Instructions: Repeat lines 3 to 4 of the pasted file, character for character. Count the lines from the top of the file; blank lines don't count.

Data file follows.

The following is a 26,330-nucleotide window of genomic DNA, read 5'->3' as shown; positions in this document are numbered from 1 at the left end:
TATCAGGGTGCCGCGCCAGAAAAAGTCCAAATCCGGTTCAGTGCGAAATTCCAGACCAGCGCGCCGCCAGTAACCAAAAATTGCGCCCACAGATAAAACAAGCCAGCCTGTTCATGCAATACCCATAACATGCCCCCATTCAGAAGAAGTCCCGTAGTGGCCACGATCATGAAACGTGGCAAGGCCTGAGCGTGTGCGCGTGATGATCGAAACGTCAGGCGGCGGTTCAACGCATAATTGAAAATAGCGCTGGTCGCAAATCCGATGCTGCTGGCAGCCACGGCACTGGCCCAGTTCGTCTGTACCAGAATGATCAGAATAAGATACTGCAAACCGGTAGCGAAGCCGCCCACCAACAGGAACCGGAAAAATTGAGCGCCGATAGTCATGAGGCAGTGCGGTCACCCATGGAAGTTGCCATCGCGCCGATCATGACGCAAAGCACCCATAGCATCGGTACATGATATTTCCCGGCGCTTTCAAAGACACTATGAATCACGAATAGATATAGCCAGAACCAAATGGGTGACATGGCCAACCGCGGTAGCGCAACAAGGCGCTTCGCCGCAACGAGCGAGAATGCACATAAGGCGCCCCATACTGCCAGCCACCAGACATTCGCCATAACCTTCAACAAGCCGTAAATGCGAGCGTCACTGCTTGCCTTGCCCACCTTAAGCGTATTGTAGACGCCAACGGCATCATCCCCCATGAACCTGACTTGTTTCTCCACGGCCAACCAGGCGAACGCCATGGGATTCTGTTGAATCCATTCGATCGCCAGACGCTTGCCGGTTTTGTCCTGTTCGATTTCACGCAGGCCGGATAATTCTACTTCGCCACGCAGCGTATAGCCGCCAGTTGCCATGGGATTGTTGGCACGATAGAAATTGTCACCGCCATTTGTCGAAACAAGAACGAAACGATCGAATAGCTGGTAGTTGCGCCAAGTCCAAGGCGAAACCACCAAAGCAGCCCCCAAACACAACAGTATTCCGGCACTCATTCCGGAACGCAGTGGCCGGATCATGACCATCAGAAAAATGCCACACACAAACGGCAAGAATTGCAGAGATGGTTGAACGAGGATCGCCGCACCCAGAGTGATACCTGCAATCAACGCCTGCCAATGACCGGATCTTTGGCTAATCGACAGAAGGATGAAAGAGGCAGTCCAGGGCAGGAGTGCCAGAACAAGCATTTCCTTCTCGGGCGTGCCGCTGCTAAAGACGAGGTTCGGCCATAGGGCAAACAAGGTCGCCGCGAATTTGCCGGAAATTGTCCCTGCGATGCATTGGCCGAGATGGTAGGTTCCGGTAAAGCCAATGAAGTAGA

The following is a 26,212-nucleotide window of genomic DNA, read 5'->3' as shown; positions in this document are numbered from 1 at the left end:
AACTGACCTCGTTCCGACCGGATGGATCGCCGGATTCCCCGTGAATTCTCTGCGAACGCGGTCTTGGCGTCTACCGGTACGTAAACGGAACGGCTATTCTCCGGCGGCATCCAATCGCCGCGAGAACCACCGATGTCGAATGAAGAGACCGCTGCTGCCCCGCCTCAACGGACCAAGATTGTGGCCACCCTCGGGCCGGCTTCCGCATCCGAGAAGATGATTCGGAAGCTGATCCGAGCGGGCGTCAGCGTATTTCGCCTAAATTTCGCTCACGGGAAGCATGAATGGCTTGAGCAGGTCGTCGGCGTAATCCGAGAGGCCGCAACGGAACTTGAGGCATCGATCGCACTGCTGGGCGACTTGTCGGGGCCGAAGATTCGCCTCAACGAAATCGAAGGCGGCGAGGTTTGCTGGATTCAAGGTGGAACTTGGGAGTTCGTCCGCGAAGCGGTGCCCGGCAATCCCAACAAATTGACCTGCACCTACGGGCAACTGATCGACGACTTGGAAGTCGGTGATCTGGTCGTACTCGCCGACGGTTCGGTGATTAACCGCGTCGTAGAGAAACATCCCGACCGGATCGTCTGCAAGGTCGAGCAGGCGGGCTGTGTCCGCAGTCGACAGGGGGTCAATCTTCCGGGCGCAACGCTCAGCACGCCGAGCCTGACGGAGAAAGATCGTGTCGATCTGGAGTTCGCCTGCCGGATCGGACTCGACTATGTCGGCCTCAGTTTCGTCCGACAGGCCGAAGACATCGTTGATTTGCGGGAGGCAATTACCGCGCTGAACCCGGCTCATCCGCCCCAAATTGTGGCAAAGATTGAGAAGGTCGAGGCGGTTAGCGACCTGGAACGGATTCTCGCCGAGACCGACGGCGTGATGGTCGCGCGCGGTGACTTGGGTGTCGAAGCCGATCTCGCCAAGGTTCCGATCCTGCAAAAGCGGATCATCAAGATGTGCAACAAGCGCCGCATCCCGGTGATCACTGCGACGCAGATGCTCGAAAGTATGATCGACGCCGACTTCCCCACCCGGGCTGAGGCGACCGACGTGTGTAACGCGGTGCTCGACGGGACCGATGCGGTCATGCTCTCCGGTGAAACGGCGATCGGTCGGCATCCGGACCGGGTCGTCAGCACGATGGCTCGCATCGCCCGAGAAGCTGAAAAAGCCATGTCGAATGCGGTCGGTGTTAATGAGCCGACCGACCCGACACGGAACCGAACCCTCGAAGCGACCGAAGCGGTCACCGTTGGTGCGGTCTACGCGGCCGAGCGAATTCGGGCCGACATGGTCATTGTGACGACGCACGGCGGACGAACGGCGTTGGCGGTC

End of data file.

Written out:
The following is a 26,212-nucleotide window of genomic DNA, read 5'->3' as shown; positions in this document are numbered from 1 at the left end:
AACTGACCTCGTTCCGACCGGATGGATCGCCGGATTCCCCGTGAATTCTCTGCGAACGCGGTCTTGGCGTCTACCGGTACGTAAACGGAACGGCTATTCTCCGGCGGCATCCAATCGCCGCGAGAACCACCGATGTCGAATGAAGAGACCGCTGCTGCCCCGCCTCAACGGACCAAGATTGTGGCCACCCTCGGGCCGGCTTCCGCATCCGAGAAGATGATTCGGAAGCTGATCCGAGCGGGCGTCAGCGTATTTCGCCTAAATTTCGCTCACGGGAAGCATGAATGGCTTGAGCAGGTCGTCGGCGTAATCCGAGAGGCCGCAACGGAACTTGAGGCATCGATCGCACTGCTGGGCGACTTGTCGGGGCCGAAGATTCGCCTCAACGAAATCGAAGGCGGCGAGGTTTGCTGGATTCAAGGTGGAACTTGGGAGTTCGTCCGCGAAGCGGTGCCCGGCAATCCCAACAAATTGACCTGCACCTACGGGCAACTGATCGACGACTTGGAAGTCGGTGATCTGGTCGTACTCGCCGACGGTTCGGTGATTAACCGCGTCGTAGAGAAACATCCCGACCGGATCGTCTGCAAGGTCGAGCAGGCGGGCTGTGTCCGCAGTCGACAGGGGGTCAATCTTCCGGGCGCAACGCTCAGCACGCCGAGCCTGACGGAGAAAGATCGTGTCGATCTGGAGTTCGCCTGCCGGATCGGACTCGACTATGTCGGCCTCAGTTTCGTCCGACAGGCCGAAGACATCGTTGATTTGCGGGAGGCAATTACCGCGCTGAACCCGGCTCATCCGCCCCAAATTGTGGCAAAGATTGAGAAGGTCGAGGCGGTTAGCGACCTGGAACGGATTCTCGCCGAGACCGACGGCGTGATGGTCGCGCGCGGTGACTTGGGTGTCGAAGCCGATCTCGCCAAGGTTCCGATCCTGCAAAAGCGGATCATCAAGATGTGCAACAAGCGCCGCATCCCGGTGATCACTGCGACGCAGATGCTCGAAAGTATGATCGACGCCGACTTCCCCACCCGGGCTGAGGCGACCGACGTGTGTAACGCGGTGCTCGACGGGACCGATGCGGTCATGCTCTCCGGTGAAACGGCGATCGGTCGGCATCCGGACCGGGTCGTCAGCACGATGGCTCGCATCGCCCGAGAAGCTGAAAAAGCCATGTCGAATGCGGTCGGTGTTAATGAGCCGACCGACCCGACACGGAACCGAACCCTCGAAGCGACCGAAGCGGTCACCGTTGGTGCGGTCTACGCGGCCGAGCGAATTCGGGCCGACATGGTCATTGTGACGACGCACGGCGGACGAACGGCGTTGGCGGTC